Filmed entirely on cellular phones by her devoted best friend, the enigmatic Po, (who is rarely seen in front of the camera except in reflections, turning her back to Mecca…), we are allowed a voyeuristic peek into their friend’s squats, downtown bars and are privy to bedroom confessions. That is all until we realise that the ominous sequence of Faith’s actions due to likely severe psychological problems have forced Faith to escape the city and take to the hills.   

What we as an audience get to experience is Po’s last days with her comrade in the Palace of Bone; a euphemism for both the backstreets, backrooms and backdoors of the city of Durban and the cache of queer insights and outlooks of Faith, a girl who feels she is bigger than her world and thus has some rather unorthodox answers to curb her frustration.

The film ends with us only sort of certain that Faith was last seen on August 15 2008, smoking a joint beside rusty train tracks north of Botha’s Hill. What we are certain of is that there are six dead bodies in Durban harbour….

The film will be introduced by Claire Angelique who will be available to answer questions after the screening

”After the intensity and catharsis of  My Black Little Heart, her new film Palace of Bone is a step away from savagely personal. In fact it’s anything but autobiographical. Still, Angelique’s trademark dark, beautiful imagery pervades, as do the thematic obsessions with the underbelly and the underdog.’‘  – Cue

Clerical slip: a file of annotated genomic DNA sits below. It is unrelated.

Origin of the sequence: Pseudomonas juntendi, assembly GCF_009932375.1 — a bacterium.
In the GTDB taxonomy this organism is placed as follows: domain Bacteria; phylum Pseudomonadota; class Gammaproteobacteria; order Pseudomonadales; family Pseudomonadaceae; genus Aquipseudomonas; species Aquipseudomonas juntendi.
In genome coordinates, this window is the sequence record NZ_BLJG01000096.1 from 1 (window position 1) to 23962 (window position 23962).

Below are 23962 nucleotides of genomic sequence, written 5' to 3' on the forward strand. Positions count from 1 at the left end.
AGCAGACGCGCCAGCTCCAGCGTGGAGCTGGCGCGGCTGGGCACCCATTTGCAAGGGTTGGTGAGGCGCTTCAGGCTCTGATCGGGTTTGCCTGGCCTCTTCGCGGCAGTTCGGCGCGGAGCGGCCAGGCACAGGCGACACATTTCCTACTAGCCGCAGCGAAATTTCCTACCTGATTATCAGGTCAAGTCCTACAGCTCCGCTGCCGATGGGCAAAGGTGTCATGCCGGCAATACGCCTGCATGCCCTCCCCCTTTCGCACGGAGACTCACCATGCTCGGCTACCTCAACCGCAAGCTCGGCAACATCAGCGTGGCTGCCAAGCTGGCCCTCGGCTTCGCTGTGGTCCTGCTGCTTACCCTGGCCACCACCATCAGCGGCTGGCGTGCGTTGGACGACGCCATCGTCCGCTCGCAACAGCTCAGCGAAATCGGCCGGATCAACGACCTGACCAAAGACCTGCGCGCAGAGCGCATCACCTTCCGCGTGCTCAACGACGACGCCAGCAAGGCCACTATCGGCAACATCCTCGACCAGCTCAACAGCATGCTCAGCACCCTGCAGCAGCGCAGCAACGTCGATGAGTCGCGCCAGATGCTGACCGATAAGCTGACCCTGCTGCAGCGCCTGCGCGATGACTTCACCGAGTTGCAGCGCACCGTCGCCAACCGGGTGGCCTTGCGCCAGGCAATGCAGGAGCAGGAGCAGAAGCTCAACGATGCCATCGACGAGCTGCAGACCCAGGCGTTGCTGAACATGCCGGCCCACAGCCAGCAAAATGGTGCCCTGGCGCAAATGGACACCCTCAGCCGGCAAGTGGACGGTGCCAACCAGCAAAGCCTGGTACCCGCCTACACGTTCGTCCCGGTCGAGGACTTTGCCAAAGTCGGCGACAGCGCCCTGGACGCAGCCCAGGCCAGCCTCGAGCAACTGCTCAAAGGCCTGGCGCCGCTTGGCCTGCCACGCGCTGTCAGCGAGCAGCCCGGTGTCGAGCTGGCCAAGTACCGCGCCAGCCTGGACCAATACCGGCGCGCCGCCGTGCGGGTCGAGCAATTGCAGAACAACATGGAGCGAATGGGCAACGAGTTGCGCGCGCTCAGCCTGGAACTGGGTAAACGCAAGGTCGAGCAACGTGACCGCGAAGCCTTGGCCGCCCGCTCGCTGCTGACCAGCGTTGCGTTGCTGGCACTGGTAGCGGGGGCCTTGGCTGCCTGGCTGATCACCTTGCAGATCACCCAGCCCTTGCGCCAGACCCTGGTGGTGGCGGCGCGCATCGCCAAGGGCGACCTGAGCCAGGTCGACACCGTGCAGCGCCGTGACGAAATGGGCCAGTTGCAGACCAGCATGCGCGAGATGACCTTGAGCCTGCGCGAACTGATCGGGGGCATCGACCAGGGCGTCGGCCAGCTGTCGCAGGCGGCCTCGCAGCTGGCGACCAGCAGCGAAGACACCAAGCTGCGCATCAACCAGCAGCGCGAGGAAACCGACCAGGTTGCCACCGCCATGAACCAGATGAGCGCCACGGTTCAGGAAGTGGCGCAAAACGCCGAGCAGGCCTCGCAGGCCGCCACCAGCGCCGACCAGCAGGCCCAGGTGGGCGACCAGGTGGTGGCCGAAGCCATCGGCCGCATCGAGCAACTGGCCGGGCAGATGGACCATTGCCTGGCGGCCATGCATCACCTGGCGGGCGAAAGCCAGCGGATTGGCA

“To be assaulted by a South African film made by a young Durban girl which is totally original and unique and which is made with a total respect and understanding of film language is very rare, She is one the best that we have in South Africa, and her talent should not be ignored.”

-Trevor Steele Taylor, film curator National Arts Festival, Grahamstown

‘’Claire Angelique’s extraordinary Palace of Bone will undoubtedly create a far-reaching impact. Although it is an unconventional film, it is rooted in mainstream popular culture. In particular reality television and the technological devices that have engendered a culture of (self) documentation. Angelique enjoys blurring the lines between fact and fiction, so the reality/documentary mode suits her aesthetic well…. In a way Palace of Bone is a twisted whodunit. But there are so many levels of meaning in this fascinating mockumentary.’’ Mary Corrigall – The Sunday Independent

TRAILOR:

http://www.facebook.com/l.php?u=http%3A%2F%2Fwww.youtube.com%2Fwatch%3Fv%3D1BPDoGZeSZg&h=_AQB45sHy

CLIP FROM PALACE OF BONE

http://www.youtube.com/watch?v=xGvrECdo0TU

FACEBOOK EVENT PAGE

https://www.facebook.com/event.php?eid=214609325256299

THE BIOSCOPE CINEMA BOOKING PAGE

http://www.thebioscope.co.za/

 

 

 

THE WILD DUCK